Throughout this knowledge module, reference to certain provisions or sections of a piece of legislation, part of a legal judgment, or aspect of a practice does not imply that the legislation, judgment, or practice is considered in its entirety to be a good example or a promising practice.

Some of the laws cited herein may contain provisions which authorize the death penalty. In light of the United Nations General Assembly resolutions 62/14963/16865/206, and 67/176 calling for a moratorium on and ultimate abolition of capital punishment, the death penalty should not be included in sentencing provisions for crimes of violence against women and girls.

Other Provisions Related to Domestic Violence LawsResources for Developing Legislation on Domestic Violence
Sexual Harassment in Sport Tools for Drafting Sexual Harassment Laws and Policies
Immigration Provisions Resources for developing legislation on sex trafficking of women and girls
Child Protection Provisions Resources on Forced and Child Marriage
Other provisions related to dowry-related and domestic violence laws
Related Tools


Last edited: January 11, 2011

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  • Legislation should state that evidence of prior acts of violence, including abuse, stalking or exploitation, should be considered in the sentencing guidelines. (See: Model Strategies, 7(f) p.34.)
  • Legislation should not contain lesser penalties for crimes against particular classifications of survivors, such as prostituted women or non-virgins. (See: UN Handbook, 3.11.2.)
  • Legislation should provide for aggravated sentences for sexual assault of a minor that include sexual assaults of all persons under the age of 18. The legislation should not include gradations in sentencing that result in lesser penalties for sexual assaults of older teenagers.

Example: The Act to Amend the Penal Code (2005) of Liberia states:

Rape is a felony of the first degree where:

The victim was less than 18 years of age at the time the offence was committed;…Section 2, 14.70, 4(a)(i).


Plea agreements and bail or conditional pre-trial release decisions

Legislation should require that judicial officers who determine bail decisions that allow the pre-trial release of an offender shall examine the dangers of each particular case of sexual assault as to the individual survivor as well as society and to delineate conditions designed for survivor safety. (See: National Advisory Council on Violence Against Women and the Violence Against Women Office, The Toolkit to End Violence Against Women,, p. 13; and Lethality or risk assessments in the section on Developing Legislation on Domestic Violence.)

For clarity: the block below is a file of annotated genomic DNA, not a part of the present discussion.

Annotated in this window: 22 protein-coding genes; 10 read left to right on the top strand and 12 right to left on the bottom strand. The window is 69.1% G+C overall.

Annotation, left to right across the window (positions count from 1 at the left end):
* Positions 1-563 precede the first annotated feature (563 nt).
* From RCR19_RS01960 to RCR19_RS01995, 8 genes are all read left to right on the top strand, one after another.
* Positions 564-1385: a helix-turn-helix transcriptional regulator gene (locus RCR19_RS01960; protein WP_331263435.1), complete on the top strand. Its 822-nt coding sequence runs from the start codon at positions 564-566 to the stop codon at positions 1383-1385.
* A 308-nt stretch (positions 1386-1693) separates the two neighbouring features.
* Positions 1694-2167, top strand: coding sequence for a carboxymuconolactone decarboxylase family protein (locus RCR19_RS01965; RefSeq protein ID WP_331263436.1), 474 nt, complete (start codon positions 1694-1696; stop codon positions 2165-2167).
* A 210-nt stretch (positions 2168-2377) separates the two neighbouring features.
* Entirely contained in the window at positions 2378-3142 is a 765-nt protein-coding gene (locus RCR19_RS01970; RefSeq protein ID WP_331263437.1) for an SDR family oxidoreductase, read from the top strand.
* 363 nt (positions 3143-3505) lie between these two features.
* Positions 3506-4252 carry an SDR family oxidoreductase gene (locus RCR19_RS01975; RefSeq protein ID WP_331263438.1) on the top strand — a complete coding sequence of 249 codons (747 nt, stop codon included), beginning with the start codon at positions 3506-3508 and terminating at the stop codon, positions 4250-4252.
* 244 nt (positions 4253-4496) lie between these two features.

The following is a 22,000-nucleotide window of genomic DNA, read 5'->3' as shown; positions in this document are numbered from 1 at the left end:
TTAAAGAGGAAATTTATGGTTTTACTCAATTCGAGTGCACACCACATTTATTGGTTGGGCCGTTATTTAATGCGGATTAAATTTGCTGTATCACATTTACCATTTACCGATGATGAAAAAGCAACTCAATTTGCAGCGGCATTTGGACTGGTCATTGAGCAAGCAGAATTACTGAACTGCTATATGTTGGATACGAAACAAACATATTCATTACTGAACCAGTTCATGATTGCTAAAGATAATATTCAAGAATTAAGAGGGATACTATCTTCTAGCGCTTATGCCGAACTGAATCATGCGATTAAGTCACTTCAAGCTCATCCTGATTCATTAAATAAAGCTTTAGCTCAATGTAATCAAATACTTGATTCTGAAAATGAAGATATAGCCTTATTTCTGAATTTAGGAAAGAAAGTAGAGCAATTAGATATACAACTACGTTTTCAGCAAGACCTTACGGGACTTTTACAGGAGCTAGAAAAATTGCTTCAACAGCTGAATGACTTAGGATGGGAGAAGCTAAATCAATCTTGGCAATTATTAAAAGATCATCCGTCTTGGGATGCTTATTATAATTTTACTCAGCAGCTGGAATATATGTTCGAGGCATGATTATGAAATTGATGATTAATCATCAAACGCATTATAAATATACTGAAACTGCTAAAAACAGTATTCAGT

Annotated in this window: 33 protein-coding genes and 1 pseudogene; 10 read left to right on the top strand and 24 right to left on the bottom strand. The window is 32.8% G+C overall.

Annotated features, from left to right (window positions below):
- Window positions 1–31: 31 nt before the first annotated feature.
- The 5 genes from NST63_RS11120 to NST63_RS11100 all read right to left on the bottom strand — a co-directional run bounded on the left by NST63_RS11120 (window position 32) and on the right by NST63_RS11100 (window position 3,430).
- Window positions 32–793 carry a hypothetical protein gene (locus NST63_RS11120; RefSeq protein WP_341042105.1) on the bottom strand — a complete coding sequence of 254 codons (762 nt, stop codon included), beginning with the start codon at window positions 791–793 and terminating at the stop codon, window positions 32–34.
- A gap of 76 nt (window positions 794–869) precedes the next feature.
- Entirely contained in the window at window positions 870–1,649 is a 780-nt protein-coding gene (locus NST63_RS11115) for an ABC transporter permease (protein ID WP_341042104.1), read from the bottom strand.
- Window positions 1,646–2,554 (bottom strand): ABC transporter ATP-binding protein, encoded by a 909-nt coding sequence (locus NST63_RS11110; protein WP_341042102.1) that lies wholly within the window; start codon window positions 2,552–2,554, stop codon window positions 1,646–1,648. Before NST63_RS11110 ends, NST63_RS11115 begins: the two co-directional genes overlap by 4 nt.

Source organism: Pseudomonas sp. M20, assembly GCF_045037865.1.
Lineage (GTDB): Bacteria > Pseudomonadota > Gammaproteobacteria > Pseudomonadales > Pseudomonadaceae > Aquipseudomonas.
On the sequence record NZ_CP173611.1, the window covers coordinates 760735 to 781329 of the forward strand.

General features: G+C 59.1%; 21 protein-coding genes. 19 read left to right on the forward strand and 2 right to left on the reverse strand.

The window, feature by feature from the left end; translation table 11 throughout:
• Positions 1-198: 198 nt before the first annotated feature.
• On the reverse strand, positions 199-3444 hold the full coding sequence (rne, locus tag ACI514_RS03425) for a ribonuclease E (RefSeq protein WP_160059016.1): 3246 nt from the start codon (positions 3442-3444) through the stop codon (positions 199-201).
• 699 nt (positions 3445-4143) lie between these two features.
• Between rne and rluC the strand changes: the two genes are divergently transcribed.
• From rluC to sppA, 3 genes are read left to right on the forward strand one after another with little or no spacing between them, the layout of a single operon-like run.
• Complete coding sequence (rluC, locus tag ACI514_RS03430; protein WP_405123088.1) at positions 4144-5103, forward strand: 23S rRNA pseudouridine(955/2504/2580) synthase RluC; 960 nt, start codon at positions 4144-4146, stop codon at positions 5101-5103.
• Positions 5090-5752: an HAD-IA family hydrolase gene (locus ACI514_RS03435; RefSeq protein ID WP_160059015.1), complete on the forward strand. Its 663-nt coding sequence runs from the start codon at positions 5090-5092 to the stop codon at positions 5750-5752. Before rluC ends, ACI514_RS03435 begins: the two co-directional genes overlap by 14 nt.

Example: the Criminal Procedure Code of Minnesota, USA states:

 (a) When a person is arrested for a crime against the person, the judge before whom the arrested person is taken shall review the facts surrounding the arrest and detention. If the person was arrested or detained for committing a crime of violence…the prosecutor or other appropriate person shall present relevant information involving the victim or the victim's family's account of the alleged crime to the judge to be considered in determining the arrested person's release. The arrested person must be ordered released pending trial or hearing on the person's personal recognizance or on an order to appear or upon the execution of an unsecured bond in a specified amount unless the judge determines that release (1) will be inimical to public safety, (2) will create a threat of bodily harm to the arrested person, the victim of the alleged crime, or another, or (3) will not reasonably assure the appearance of the arrested person at subsequent proceedings. §629.715 Subdv.1(a)

Legislation should require that plea agreements (allowing defendants to plead guilty to a lesser charge) in sexual assault, harassment and stalking cases should be carefully examined and decided with survivor safety as the foremost consideration. Besides the risk of flight, such factors as intimidation of the survivor or the survivor’s children and risk of harm to the same should be considered. (See: National Advisory Council on Violence Against Women and the Violence Against Women Office, The Toolkit to End Violence Against Women, p.13, p.16.)

Legislation should require that judicial officers receive input from the survivor which is relevant to plea and bail consideration. See section below on: Notification of case progress and disposition.

Example: The Sexual Offences Act (2003) of Lesotho states that in a bail application proceeding, a complainant has the right to “request the prosecutor in the proceedings to present any evidence to the court that may be relevant to any question under consideration by the court in the proceedings. Part VII, 28 (2)